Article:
Knowing when to outsource and when to handle returns in-house is critical to optimizing reverse processes, Stock says. “You’ve got to have enough volume to do returns yourself. That’s one of the advantages of outsourcing to a third party — they’re going to get a better output. But a lot of companies choose to outsource that shouldn’t. If they’ve got sufficient volume and expertise in-house, they might as well keep the profits they can generate inside.”

The use of emerging technologies to optimize reverse functions is also critical. John B. Forbes, senior vice president for operations and administration at Citizen Watch Co. of America Inc., a unit of Tokyo-based Citizen Watch, says emerging technology has helped save the company one of its most precious commodities — time. “Some of the majors now send in via EDI what their returns will be instead of sending in a paper document. That speeds up the process a little bit.”


One interesting development in the marketplace is how some companies that used to refer to returns processes as a “necessary evil” now call them a “marketing tool.” Firms with best-practice returns handling are touting it to their customers.

“Up until fairly recently, most companies tried to compete on the basis of their product — that’s largely gone away now,” says UPS’s Szwast. “If you buy a TiVo or any electronic computer, or any system like that, you’re really buying the same collection of parts. So what they’re doing is saying, ‘We are the service leader,’ and that way they’re commanding a premium in the market and driving more sales.”

Szwast adds that anything businesses can do to improve service links back to their supply chain — getting product in faster and doing more value-added services. Also, by promoting returns processes that guarantee a swift resolution of any returns issues, companies can “eliminate one of the biggest objections in the back of customers’ minds when they go out and buy.”

Newgistics’ Dampier also sees the marketing of best-practice returns processes as a trend. “I think that’s definitely a paradigm shift — to take returns information, something that before was kind of just an afterthought, and infuse it into marketing programs.”

Szwast notes that although companies may have been able to gloss over ugly returns numbers on the books in the past, those days are history: “The funny thing is, they say now in the post-Enron world, the only way to decrease your inventory is to sell it to your customers. Companies know they have no ability to play the shell games that used to be played. So returns shows up like a massive sore thumb if your returns process is not good.”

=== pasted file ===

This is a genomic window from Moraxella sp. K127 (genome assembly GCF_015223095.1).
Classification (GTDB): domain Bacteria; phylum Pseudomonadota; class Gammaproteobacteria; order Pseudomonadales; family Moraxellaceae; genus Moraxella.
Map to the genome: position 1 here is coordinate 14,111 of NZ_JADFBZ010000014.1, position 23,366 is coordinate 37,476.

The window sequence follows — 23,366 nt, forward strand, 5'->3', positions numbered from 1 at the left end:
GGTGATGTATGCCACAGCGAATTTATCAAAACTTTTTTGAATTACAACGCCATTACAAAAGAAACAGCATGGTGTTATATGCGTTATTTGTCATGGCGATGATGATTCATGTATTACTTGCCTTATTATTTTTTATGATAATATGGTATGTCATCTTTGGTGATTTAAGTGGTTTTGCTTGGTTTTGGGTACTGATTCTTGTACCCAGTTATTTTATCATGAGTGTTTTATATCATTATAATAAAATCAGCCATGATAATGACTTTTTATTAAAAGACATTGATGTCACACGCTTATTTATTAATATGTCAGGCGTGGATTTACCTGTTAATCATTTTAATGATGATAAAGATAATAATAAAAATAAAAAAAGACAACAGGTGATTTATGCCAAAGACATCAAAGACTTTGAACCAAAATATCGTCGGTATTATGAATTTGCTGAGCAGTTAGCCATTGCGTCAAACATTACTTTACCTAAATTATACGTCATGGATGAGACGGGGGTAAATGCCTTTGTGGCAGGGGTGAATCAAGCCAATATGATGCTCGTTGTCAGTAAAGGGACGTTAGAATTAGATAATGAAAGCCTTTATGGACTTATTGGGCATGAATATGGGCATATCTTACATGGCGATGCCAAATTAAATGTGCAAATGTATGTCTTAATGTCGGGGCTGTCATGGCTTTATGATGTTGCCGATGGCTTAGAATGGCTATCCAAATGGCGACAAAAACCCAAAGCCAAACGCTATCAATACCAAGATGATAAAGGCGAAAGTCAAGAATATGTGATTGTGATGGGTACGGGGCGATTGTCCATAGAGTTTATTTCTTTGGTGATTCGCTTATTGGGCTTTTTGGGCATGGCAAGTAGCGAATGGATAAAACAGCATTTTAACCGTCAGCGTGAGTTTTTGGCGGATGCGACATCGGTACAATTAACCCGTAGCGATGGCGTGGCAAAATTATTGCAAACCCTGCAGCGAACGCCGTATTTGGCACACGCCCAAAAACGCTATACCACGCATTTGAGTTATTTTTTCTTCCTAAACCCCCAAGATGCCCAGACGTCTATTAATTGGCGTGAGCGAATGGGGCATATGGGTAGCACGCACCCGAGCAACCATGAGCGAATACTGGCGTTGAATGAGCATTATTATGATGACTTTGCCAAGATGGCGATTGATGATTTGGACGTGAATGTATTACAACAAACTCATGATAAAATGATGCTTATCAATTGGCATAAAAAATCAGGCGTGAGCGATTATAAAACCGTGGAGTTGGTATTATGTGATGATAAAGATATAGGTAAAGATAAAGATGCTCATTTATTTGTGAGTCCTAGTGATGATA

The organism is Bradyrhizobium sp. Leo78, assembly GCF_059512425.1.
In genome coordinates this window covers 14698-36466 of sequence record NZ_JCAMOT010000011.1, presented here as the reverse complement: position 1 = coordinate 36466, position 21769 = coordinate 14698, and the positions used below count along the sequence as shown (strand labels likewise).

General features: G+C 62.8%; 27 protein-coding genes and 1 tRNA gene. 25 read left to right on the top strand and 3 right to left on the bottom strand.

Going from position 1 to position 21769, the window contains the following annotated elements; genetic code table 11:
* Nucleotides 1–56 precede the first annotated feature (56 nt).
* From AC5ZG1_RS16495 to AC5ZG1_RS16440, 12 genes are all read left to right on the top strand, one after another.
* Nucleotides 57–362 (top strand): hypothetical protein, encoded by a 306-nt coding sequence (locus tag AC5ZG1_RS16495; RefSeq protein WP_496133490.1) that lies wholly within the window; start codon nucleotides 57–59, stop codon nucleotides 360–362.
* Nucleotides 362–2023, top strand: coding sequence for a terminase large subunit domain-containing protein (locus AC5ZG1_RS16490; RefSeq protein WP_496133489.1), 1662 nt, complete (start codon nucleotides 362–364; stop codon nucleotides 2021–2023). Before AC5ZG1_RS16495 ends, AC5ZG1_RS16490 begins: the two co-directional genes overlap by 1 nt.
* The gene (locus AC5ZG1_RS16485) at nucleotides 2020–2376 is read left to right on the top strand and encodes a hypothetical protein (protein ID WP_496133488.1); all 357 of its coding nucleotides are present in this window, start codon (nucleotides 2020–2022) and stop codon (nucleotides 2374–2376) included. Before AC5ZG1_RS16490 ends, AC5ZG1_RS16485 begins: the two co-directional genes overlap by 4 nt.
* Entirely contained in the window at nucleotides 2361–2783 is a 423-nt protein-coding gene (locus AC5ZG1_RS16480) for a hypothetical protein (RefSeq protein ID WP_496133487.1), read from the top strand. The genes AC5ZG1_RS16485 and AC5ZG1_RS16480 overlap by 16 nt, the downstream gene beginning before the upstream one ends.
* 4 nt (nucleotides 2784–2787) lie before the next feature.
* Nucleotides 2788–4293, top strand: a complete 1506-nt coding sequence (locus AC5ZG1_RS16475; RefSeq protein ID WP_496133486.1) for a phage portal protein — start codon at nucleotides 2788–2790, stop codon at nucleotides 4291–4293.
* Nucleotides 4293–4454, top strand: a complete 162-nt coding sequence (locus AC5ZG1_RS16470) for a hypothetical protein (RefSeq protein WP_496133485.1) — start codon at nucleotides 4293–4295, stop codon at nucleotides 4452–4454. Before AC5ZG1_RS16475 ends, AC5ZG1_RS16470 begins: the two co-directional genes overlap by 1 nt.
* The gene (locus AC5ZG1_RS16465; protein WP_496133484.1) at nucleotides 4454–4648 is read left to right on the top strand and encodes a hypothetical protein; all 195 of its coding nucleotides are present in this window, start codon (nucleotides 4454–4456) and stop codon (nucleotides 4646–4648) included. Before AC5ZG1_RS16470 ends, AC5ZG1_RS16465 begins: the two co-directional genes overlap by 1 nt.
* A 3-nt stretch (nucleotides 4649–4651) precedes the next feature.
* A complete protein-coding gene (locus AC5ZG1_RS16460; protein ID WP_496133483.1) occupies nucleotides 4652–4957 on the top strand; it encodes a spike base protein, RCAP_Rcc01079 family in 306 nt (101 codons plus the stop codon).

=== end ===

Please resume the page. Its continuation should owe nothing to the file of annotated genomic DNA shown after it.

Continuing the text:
On average, 20% of all outbound goods make it back into the reverse logistics pipeline, Dampier says. “Now there are tools available to be proactive and embrace that 20%. I think as an executive you can’t ignore that.”

David Pluviose is a business and technical writer based in Nashville, TN. He can be contacted at


I’m one of many people, I suspect, holding on to a malfunctioning laptop in need of service. I cringe at the prospect of either entrusting my computer to an uncertified local repair shop or sending my laptop to its manufacturer hoping I’ll get it back in a few weeks. A new laptop repair process announced by the U.S. Digital Products unit of Tokyo-based Toshiba Corp. and UPS not only caters to customers like me seeking a quick turnaround, but is also expected to save Toshiba millions of dollars by streamlining operations and providing better inventory visibility.

The program will employ UPS’s vast network of UPS Stores; Toshiba customers will get professional packaging and a plethora of drop-off locations. UPS Supply Chain Solutions will handle parts management and technical repair, and customers get the assurance that UPS repair technicians are Toshiba-trained and Toshiba-certified. Repairs will be conducted at a specially designed facility at UPS Supply Chain Solutions’ 2 million-sq.-ft. logistics and technology campus in Louisville, KY — conveniently located adjacent to the UPS Worldport global air hub. A laptop can be received, repaired, and shipped back to its owner in one day, thanks to the repair center’s proximity to the global hub.

“What we’re actually selling is [the understanding of] our entire supply chain from the components that come in, to the distribution of finished goods, to the post-sales piece which includes returns and reverse logistics,” says Scott Szwast, sector marketing manager for UPS Supply Chain Solutions. “If you can manage goods, funds, and information across all three of those broad [categories], you understand your total operational cost, and then you can create competitive advantage. And that really is the difference between the industry leaders and the companies that are having problems today.”